By Sachini Perera, Senior Programme Officer, ARROW (@sachinip)
Based on a presentation during a roundtable on “Leaving No One Behind” hosted by the CSO FFD Group, ETC Group, and UN MGCY at the first annual Multi-stakeholder Forum on Science, Technology and Innovation for the SDGs (STI Forum).
I’m going to focus on the sexual and reproductive health and rights (SRHR) of women and girls and on why and how technology transfer could be harnessed to uphold their rights.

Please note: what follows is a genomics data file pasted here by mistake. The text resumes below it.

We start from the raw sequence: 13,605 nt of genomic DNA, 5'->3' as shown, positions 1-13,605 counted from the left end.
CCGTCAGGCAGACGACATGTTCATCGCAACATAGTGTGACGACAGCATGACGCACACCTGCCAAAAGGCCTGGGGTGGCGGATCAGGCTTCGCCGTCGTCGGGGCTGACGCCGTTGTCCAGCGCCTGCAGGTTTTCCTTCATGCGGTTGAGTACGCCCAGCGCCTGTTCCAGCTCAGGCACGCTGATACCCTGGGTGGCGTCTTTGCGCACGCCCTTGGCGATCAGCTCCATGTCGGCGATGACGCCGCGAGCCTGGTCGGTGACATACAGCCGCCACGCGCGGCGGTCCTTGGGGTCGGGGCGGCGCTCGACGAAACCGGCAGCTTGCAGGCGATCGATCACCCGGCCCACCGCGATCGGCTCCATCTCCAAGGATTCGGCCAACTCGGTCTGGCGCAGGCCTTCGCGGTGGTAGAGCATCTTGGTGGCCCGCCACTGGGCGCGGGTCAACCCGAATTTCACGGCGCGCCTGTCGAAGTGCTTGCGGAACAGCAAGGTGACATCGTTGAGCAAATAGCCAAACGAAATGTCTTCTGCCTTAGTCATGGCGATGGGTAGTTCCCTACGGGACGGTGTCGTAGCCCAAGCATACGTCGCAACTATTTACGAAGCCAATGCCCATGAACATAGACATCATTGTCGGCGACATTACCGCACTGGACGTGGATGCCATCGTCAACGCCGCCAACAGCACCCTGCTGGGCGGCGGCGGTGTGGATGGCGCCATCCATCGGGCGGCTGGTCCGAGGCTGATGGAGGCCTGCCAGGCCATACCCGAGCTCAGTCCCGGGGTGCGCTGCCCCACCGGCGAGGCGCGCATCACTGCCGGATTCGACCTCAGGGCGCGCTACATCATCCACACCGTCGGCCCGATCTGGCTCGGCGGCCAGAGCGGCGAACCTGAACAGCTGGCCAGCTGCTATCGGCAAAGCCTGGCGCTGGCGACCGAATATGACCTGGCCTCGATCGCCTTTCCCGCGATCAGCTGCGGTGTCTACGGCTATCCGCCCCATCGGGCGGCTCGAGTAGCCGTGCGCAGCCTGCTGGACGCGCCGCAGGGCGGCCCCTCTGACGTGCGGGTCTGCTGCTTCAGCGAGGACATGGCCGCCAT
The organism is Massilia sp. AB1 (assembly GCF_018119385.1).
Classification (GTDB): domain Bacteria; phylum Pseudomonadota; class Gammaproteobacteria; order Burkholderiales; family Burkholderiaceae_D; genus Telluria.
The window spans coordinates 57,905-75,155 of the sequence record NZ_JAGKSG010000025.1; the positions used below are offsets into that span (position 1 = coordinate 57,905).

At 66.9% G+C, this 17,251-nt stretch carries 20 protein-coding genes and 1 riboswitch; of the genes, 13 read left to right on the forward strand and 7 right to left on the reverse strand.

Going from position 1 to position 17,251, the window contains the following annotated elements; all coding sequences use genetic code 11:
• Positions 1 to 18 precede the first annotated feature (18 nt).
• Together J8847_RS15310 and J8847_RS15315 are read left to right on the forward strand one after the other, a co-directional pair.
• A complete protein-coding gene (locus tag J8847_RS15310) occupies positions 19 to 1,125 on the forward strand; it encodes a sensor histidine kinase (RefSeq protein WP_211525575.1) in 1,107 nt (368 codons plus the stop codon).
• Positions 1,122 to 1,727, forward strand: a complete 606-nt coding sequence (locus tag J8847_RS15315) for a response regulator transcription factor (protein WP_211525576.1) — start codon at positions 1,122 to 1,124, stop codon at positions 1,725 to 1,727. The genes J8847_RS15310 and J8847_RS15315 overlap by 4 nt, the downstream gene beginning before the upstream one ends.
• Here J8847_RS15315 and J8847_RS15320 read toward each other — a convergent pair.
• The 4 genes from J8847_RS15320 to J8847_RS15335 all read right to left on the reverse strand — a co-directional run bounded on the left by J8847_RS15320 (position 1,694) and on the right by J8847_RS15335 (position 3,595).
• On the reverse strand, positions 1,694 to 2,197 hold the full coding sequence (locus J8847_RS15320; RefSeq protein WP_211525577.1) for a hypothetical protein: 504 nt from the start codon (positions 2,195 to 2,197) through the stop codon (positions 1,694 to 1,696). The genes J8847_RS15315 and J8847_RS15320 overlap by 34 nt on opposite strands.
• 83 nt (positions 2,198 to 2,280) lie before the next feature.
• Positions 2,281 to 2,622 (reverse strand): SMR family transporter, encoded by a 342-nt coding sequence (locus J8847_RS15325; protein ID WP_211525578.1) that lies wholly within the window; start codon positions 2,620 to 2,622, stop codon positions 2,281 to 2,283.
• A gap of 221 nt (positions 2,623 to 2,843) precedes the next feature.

Women and girls are not a homogenous group. We are diverse[i] and very often we face multiple discriminations and marginalization depending on that diversity as well as crosscutting issues such as poverty, food insecurity, religious fundamentalism, climate change, etc. And these continue throughout the life cycle.
While the gender gap in education is decreasing in primary and tertiary education, the fact remains that there is still a gap. Gender stereotyping of subjects and areas of work has resulted in no growth in STEM jobs for women. Women and girls continue to be seen as “users” and “receivers” of technology, even when it comes to technology that directly affects them, and they are not seen as innovators who could contribute to technology design and development.
Traditional roles and social norms